Army Wildland Fire
The Army Wildland Fire Management Program (WFMP) is considered a critical mission element to minimize the risk of wildland fire to the installation and training and testing lands, as well as personal safety. Managing lands through prescribed burning has significant benefits for fuel reduction, mission and training support, meeting ecosystem management principles, managing smoke for optimal atmospheric conditions and significantly reducing the potential for an uncontrolled wildfire emergency.
Guiding principles applying within Army wildland fire management and include the following:
- Firefighter and public safety is the first priority in every fire management activity. Safety first. Army addresses safety in aspects including ensure training to develop and maintain qualified wildland firefighters, well-informed and tested response plans, suppression strategies and prescribed fire plans, thorough risk assessments, and proactive communication, notifications, and public engagement.
- The role of wildland fire as an essential ecological process and natural changes agency will be incorporated into the planning process. Wildland fire planning is integrated with installation INRMPs so that ecological processes, impacts, and benefits are fully evaluated and leveraged in management planning.
- Fire Management Plans, program, and activities support land and resource management plans and their implementation. Wildland fire management on Army lands not only supports ecological management but ensures sustained use of lands for military training by reducing wildfire risk and extent and increasing accessibility to training lands.
- Sound risk management is a foundation for all fire management activities. Risk and uncertainties relating to fire management activities must be understood, analyzed, communicated, and managed as they relate to the cost of either doing or not doing an activity. Installation fuel and fire risk assessments, cost-benefit analyses of wildland fire activities and projects, and site-specific wildland complexity analyses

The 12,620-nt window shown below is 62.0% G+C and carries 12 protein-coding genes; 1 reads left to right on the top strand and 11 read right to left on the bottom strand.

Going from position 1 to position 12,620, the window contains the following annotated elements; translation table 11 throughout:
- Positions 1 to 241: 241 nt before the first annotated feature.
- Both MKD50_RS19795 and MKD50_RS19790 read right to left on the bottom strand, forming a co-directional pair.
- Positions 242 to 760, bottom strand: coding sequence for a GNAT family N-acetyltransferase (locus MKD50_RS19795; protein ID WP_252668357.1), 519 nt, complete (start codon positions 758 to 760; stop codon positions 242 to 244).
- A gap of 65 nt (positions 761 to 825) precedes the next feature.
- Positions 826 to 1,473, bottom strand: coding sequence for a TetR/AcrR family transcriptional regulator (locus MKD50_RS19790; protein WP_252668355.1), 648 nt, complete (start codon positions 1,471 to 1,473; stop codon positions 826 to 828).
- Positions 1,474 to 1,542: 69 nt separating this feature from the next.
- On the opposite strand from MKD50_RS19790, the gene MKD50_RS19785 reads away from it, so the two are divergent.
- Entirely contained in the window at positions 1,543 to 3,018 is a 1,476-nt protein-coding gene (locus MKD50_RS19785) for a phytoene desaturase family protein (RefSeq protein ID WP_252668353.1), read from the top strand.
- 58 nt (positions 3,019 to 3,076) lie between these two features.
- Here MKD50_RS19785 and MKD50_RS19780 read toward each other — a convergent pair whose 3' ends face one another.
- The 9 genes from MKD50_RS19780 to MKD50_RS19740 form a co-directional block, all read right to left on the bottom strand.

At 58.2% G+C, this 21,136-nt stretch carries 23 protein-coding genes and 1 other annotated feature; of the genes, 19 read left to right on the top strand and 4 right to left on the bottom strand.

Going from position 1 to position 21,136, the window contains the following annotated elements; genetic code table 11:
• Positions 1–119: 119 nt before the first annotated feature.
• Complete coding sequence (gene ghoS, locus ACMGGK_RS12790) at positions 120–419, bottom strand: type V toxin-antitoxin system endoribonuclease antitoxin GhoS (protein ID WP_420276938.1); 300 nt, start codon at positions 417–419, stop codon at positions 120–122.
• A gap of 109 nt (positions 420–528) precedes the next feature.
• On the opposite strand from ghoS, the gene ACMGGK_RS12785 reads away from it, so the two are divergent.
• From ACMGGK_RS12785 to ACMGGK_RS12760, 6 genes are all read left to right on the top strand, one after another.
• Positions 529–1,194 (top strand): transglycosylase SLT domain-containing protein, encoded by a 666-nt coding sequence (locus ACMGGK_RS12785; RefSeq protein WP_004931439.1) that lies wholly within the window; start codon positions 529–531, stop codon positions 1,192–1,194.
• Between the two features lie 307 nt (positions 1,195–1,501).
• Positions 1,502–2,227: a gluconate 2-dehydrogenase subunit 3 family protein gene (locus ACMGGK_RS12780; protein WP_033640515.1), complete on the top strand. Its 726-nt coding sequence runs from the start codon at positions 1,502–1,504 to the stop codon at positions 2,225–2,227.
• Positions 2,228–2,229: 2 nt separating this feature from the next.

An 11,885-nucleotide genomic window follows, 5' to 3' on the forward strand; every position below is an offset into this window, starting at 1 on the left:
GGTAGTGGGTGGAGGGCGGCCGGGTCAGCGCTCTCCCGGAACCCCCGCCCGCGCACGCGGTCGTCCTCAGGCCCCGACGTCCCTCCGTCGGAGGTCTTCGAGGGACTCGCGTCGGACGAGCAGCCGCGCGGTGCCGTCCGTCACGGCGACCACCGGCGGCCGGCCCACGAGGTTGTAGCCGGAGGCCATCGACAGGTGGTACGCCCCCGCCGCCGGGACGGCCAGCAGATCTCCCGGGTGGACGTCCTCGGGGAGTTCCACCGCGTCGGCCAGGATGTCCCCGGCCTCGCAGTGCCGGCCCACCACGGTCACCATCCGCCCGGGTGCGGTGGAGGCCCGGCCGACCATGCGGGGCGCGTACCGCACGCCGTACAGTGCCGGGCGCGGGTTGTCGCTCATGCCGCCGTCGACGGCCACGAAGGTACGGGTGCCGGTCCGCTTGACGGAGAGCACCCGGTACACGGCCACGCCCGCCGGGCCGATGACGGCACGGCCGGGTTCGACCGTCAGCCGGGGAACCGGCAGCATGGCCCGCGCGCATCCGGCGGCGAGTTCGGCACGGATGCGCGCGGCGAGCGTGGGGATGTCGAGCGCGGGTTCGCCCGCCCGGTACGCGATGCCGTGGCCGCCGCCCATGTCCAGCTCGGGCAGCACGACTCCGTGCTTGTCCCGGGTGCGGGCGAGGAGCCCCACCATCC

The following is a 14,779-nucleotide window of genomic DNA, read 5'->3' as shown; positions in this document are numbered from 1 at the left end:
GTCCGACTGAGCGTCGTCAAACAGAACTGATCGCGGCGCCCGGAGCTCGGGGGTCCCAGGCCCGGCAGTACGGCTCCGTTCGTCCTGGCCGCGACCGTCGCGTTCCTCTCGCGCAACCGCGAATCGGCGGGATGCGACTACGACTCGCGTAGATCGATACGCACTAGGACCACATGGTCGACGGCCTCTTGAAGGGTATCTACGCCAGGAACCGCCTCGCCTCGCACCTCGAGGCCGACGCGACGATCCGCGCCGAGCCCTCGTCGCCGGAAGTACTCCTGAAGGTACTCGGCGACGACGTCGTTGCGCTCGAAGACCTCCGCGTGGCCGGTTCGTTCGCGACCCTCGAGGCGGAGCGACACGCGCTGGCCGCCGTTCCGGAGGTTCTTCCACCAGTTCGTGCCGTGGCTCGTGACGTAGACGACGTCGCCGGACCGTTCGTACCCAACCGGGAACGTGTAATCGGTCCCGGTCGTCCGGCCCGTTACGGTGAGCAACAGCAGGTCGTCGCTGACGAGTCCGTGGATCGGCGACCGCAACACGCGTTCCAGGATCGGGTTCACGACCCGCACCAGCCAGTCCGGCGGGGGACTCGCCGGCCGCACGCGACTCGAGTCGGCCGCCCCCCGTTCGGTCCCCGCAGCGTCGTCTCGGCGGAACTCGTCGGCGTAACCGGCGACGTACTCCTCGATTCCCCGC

- Fire Management Plans and activities are based upon the best available science. Knowledge and experience are developed among all federal wildland fire management agencies creating extensive collaboration opportunities and planning tools that are available to enhance and refine the Army wildland fire program.
- Fire Management Plans and activities incorporate public health and environmental quality considerations. Army evaluates impacts and necessary mitigations through the installation INRMP and National Environmental Policy Act (NEPA) evaluation processes.
- Federal, state, tribal, local, interagency, and international coordination and cooperation are essential. Installations should engage their state and regional federal wildland fire programs to actively seek mutual response, training, resourcing, and other support opportunities to the greatest extent feasible.
Photo: Fort Polk's NRC personnel proactively manage the forests on post while coordinating with ten to twelve brigade-level rotations annually. Prescribed burning is the most common land management tool used on Fort Polk. The NRC program conducts prescribed burns on over 30,000 acres of land annually.